To Sarah Petite, games aren’t just entertainment – they’re art.
In her new exhibition at the Charlotte Street Arts Centre, Game Theory, Petite has taken familiar board games – checkers, chess, backgammon – and turned them into striking pieces that seem drawn from the fevered mind of an insane mathematician.
Painted on wood with encaustic (hot wax) paint, the works in Game Theory take the motifs & geometric shapes of board games and radically deconstruct them, using vivid colours and rough-hewn strokes to focus on the clash between order and imagination. Feeling like a collection of century-old relics pulled out of a grandparent’s attic, the exhibit contains everything from slabs of wood that resemble cave paintings to pieces that have a 3D isometric effect like Q-Bert on acid.
Fredericton-based Petite says that the inspiration for the show came from her lifelong love of board games and abstract expressionism, and her desire to integrate the two.
“If I look back in my journals I’ll see the phrase ‘imaginary games’ popping up,” she said.
“When you’re working on an abstract painting, you’re playing chess against yourself. Every time there’s a move in the game, it realigns things. It makes things more complicated, and you try to work towards this balanced image of the final painting. So the games and the abstract painting and the encaustic all finally came together.”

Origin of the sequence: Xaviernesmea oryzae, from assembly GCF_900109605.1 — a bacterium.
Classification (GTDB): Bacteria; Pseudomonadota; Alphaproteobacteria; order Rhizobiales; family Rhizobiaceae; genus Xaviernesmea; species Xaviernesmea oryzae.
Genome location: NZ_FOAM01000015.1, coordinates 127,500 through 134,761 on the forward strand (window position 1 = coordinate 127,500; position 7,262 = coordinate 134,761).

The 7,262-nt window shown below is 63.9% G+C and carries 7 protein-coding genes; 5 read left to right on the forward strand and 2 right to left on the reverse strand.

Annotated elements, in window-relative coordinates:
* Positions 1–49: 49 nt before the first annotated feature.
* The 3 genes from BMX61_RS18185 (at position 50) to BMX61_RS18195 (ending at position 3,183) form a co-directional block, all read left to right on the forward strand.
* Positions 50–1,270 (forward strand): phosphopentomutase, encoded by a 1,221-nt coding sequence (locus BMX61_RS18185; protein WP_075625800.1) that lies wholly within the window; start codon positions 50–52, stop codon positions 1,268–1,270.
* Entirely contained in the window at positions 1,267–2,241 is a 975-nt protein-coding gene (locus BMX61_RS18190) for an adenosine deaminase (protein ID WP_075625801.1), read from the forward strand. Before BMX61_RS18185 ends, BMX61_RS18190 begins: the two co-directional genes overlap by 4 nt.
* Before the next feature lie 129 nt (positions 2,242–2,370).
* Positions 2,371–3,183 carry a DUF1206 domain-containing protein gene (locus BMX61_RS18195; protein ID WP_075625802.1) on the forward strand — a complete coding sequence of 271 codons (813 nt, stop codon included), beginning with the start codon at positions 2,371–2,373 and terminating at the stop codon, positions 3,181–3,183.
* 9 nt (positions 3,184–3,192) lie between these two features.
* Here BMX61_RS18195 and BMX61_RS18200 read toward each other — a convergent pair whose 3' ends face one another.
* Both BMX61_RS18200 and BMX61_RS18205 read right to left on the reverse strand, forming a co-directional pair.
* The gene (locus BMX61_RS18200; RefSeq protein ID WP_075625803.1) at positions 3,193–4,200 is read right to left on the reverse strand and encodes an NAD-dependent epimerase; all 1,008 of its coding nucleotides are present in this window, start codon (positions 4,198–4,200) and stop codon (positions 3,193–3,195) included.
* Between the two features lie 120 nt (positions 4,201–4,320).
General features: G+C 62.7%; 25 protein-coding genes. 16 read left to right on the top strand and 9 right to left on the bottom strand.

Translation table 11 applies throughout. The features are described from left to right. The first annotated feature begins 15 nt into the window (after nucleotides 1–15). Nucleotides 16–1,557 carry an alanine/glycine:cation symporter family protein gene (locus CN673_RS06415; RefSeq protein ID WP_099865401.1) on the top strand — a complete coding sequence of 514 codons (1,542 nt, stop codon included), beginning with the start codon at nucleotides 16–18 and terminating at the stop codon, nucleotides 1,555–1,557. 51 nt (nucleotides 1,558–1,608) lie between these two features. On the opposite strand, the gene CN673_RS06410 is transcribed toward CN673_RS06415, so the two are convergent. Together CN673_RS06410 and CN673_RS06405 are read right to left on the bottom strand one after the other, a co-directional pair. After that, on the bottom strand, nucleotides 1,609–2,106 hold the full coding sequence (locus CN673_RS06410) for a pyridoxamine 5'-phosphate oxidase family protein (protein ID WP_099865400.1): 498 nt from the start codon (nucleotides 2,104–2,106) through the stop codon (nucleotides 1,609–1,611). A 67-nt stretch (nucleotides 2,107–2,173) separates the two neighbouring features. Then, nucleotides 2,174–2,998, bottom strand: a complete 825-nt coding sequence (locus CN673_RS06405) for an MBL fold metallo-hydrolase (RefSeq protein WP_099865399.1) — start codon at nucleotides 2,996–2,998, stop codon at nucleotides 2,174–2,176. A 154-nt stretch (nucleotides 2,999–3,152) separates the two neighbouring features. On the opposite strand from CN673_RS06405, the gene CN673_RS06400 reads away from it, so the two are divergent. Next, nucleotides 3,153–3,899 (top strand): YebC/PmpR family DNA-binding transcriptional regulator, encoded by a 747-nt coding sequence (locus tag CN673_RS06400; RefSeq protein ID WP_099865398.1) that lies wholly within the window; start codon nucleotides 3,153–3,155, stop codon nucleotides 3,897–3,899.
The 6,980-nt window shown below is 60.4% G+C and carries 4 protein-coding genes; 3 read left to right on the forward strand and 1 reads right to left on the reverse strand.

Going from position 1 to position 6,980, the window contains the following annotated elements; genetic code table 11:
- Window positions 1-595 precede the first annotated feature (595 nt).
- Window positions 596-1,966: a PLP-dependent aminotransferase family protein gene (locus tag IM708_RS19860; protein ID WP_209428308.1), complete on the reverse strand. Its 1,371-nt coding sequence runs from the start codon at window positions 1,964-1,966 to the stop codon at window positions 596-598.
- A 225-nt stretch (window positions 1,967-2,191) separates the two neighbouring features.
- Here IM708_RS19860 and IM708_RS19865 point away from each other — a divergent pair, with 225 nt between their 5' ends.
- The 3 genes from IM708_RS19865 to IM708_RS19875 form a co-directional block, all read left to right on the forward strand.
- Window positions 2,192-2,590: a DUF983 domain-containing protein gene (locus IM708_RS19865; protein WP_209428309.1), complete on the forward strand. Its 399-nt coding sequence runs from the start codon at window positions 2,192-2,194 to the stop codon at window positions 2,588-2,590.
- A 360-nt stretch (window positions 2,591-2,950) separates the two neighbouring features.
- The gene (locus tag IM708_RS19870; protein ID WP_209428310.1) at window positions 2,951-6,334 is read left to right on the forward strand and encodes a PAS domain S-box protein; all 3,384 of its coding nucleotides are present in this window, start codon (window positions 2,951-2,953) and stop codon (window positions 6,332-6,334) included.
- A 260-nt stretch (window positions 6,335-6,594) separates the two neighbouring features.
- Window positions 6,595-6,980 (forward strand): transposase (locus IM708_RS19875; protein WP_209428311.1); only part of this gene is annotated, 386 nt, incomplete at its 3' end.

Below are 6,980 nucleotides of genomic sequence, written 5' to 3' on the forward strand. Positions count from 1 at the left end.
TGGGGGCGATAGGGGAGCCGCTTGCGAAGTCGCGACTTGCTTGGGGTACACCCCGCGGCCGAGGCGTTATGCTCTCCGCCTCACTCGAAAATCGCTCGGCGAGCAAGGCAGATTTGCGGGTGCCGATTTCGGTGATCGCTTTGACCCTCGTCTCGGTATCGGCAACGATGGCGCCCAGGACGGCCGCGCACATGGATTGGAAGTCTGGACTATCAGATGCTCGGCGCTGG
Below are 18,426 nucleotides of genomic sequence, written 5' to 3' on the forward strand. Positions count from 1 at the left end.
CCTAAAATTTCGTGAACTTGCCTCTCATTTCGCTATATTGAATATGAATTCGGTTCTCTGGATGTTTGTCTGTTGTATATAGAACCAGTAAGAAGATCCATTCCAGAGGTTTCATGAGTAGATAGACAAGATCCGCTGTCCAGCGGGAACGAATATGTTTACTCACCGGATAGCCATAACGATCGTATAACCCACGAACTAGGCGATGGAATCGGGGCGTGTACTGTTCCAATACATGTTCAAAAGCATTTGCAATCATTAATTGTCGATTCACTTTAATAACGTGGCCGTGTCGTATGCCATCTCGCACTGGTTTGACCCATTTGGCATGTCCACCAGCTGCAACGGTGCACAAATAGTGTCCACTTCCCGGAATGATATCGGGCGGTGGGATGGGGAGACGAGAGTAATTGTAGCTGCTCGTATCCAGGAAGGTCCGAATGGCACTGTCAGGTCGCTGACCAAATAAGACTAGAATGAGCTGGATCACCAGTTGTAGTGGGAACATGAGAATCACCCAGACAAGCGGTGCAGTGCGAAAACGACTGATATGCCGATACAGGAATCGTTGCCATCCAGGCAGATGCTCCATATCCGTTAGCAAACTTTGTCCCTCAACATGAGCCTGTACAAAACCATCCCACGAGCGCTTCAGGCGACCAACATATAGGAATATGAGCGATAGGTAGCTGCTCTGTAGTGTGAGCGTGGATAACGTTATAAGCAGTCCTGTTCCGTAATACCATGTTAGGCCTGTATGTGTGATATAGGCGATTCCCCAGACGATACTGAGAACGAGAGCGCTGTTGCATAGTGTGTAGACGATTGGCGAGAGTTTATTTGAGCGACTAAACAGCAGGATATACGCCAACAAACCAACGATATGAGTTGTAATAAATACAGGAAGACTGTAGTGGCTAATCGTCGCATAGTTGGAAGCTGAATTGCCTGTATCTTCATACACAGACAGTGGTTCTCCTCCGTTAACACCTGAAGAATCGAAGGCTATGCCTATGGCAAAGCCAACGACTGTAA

Petite has been using encaustic for 25 years of her 30-year career. A tricky medium to handle which requires a complex heating rig to keep liquefied, she claims that encaustic gives a unique effect that no other paint can.
“The fellows in New York, the abstract expressionists, experimented with it,” Petite explained.
“You can do all kind of things like paint on a thick layer, dig into it, fill it with another color, take a scraper and scrape it off. There’s all kinds of variations on that particular technique.”
While the title of the exhibition might make you think otherwise, Petit claims that she doesn’t actually understand the concept of mathematical game theory.
“I have to confess it’s probably just a nod, because I don’t have the brainpower to do that,” she said, laughing. Petite went on to say that while the finer details of math might elude her, she did integrate some notable aspects of game theory into her show, such as the famous prisoner’s dilemma.
Ultimately for Petite, the appeal lies in the interplay between knowledge and artistic interpretation.
“I see artists as kind of amateur experts. You read about something, it fascinates you, you distill it down and it comes out in your art. So it’s a kind of communication of your wonder and fascination.”
Petite said that while she’s been working on Game Theory for at least three years, she still has more pieces waiting to surface.
“I’m still thinking on the next thing I want to do. I’m thinking about fractals . . . I might be getting in too deep.”
Game Theory, at the Charlotte Street Arts Centre’s Glencross Gallery, runs until April 14, 2014.